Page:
Kayleigh Frank, Tamara Thomas and Jaden Frank arrive at their Aatys-too-thlah Jan. 28.
Photo by Carol Frank.
Like their older sisters, 14 years earlier, Kayleigh Frank, Tamara Thomas and Jaden Frank arrived at their Aatys-too-thlah Jan. 28 carried in a traditional chupitz on the shoulders of their male relatives.
Like their sisters before them, they met one of the first demands of womanhood, remaining calm even if they didn’t feel that way.
The chupitz, made in Tla-o-qui-aht years before and carried to Mowachaht/Muchlaht as a gift, came full circle, now carrying the young ladies in a celebration of transformation and the name of Kayleigh and Jaden’s paternal grandmother’s birth community, Yuquaht Spirit.
The transformation from childhood to womanhood was expressed when the girls were danced on swings all around the floor in front of Ha’wilth Heesquisinuplthsheelth’s curtain.
While still on the swings, the girls’ feet were washed, representing the washing of childhood away.
The young women each received Guardians, whose role includes stepping in to watch over and care for them if their parents are not able to.
Kayleigh’s Guardians are Daisy Johnson, Bruce Frank, Kyle Adams, Nate Charlie and Trevor Frank.
Tamara’s Guardians are Philis Charles, Craig Devine, Steve Frank, Lori Campbell and Gordon Campbell.
Jaden’s Guardians are Margaret Tom, Elmer Frank, Bear Charlie, Chancellor Frank and Noah Thomas.
The Guardians were given hard football shaped balls which are meant to be thrown to the ground when a suitor asks for any of the young ladies’ hands in marriage. The suitor is then challenged to grapple with her family to take possession of the ball.
Andrew and Patrick Frank entertained the crowd for hours with the tuu-paht-dee, swaying a feather attached to their head regalia back and forth, challenging members of the crowd to catch it.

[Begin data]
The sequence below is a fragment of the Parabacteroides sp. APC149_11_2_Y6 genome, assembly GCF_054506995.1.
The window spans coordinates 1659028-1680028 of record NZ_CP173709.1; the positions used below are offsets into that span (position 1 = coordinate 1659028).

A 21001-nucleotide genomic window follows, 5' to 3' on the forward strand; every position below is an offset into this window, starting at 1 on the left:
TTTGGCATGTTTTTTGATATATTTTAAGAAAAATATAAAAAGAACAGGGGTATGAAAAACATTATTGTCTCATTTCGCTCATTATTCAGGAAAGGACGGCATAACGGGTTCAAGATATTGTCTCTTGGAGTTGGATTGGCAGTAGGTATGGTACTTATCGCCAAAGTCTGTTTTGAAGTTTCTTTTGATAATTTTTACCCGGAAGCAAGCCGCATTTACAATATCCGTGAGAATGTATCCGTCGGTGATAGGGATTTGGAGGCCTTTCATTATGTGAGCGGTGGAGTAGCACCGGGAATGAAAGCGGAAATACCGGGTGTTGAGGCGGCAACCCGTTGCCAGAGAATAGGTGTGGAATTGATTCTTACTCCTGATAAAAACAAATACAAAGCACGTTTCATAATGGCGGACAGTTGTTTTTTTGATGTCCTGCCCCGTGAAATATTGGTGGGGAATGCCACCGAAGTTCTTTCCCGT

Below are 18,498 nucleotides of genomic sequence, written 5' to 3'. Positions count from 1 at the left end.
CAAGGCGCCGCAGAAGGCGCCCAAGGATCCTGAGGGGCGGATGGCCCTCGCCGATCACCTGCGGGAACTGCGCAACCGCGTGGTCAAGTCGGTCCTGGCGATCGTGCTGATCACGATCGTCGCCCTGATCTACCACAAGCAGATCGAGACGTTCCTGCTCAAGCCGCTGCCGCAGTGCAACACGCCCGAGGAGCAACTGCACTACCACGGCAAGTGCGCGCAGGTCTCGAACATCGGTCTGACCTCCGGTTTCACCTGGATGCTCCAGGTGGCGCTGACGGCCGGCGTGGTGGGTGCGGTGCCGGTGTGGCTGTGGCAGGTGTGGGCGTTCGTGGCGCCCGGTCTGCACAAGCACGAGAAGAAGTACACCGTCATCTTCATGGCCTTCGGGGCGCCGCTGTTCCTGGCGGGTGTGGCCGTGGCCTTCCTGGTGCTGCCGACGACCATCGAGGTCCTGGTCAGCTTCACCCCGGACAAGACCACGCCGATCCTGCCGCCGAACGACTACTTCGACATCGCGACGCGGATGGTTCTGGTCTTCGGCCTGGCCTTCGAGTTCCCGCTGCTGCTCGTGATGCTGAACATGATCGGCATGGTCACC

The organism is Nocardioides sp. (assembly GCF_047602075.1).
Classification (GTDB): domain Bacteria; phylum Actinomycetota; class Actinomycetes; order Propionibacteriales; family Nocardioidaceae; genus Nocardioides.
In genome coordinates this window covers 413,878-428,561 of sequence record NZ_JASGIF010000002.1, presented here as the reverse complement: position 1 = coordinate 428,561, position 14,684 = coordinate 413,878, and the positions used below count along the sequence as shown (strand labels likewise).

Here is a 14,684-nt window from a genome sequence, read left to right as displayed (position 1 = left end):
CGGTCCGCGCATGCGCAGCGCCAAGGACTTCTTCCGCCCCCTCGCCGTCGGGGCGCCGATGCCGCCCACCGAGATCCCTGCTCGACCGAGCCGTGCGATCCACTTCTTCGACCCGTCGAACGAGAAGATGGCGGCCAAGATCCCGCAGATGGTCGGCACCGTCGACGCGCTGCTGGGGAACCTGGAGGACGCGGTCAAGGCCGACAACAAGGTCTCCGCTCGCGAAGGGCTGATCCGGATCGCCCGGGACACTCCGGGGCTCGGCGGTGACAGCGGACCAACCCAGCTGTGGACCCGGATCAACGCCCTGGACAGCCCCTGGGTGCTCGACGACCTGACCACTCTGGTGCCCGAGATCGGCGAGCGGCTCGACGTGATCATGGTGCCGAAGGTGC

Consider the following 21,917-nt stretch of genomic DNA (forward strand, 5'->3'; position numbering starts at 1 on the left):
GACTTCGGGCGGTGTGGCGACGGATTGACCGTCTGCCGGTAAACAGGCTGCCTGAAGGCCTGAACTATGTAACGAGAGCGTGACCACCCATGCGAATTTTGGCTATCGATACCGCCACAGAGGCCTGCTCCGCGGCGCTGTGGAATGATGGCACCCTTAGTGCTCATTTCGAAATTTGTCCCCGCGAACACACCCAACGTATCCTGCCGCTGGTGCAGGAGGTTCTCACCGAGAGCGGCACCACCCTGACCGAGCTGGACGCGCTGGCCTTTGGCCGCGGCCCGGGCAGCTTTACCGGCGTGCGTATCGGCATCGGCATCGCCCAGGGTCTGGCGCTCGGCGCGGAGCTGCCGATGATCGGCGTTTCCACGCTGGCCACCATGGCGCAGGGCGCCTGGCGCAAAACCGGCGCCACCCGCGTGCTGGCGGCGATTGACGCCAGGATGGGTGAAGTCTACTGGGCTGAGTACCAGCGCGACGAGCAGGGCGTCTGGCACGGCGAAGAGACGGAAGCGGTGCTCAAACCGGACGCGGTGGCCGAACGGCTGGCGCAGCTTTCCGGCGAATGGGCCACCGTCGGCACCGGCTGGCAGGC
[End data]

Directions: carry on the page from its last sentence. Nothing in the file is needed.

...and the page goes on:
Denise Amos was the quickest lady, and guests from Ditidaht were thrilled when one of the Tates was the first to catch the feather for the men.
The widow of late Tyee Ha’wilth Wickaninnish, Carol Frank, Hakuum Thylik, made a presentation of necklaces to the young ladies and a vase to Janice and pictures to her grandson Ethan.
Carol, Francis and Janice communicated the closeness shared with their family through friendship, marriage and through their grandson Ethan Frank-Blackbird.
The Thomas family from Ahousaht, including the Soul Shakers, thrilled the crowd with their honoring of their young relatives with the singing of their songs, gifts and acknowledging their relations to the young women and their mother’s.
They expressed their appreciation for the parents of the young women, Francis and Janice, for raising them well and holding the Coming of Age party.
They also acknowledged Francis and Jan for raising Tamara, Janice’s late sister, Rose’s daughter.
The Campbell family from Ahousaht, from which Tamara Thomas’ father comes from, also acknowledged Francis and Janice for stepping in to parent Tamara. Tamara’s late father Darryl Campbell came from late Julia and Ernie Campbell.
The young women were wrapped in blankets and urged Tamara to always remember where she comes from, that she is part of them and that she is loved.
A lighthearted part of the evening included honouring requests that had been made of the family. One young fellow, commonly called “Tin Wis Michael”, who was known for helping get water and chairs at practices,requested a vest and was made to dance for it.
A drum for Marshall Thomas was also announced at the party.
The Howard and Johnson families from Mowachaht/Muchlaht acknowledged their relation to the young ladies through Francis Frank’s mother and shared their respect for the way the young girls had been raised and for their Aatys-too-thlah, sentiments also echoed by the George Watts Jr.
Pat Charleson, brother to late Hakuum Columba Frank, shared how precious his young relatives are to their family and stressed the importance of family values and choosing a man who practices them.
Mamie took time to share a private moment with the young women at the front of the room, showing all how they listen to their elders with attentiveness and respect.
In the wee hours of the morning, Tla-o-qui-aht took the floor. Hours and hours of practice raised the sounds of celebration throughout the hall.
A highlight for many at the party was a dance shared by Marg Amos with Francis Frank and family that led to three generations of headdress dancers dancing on the floor at the same time.
The three generations were represented by Francis, his sons Chancellor and Trevor, his nephew Patrick and grandson Ethan.
From 12 p.m. to 7 a.m. the next morning, the young ladies sat at the front of the room, awake, calm and attentive, showing they had mastered yet another challenge of womanhood, in not only mastering exhaustion, but being able to share joy through it.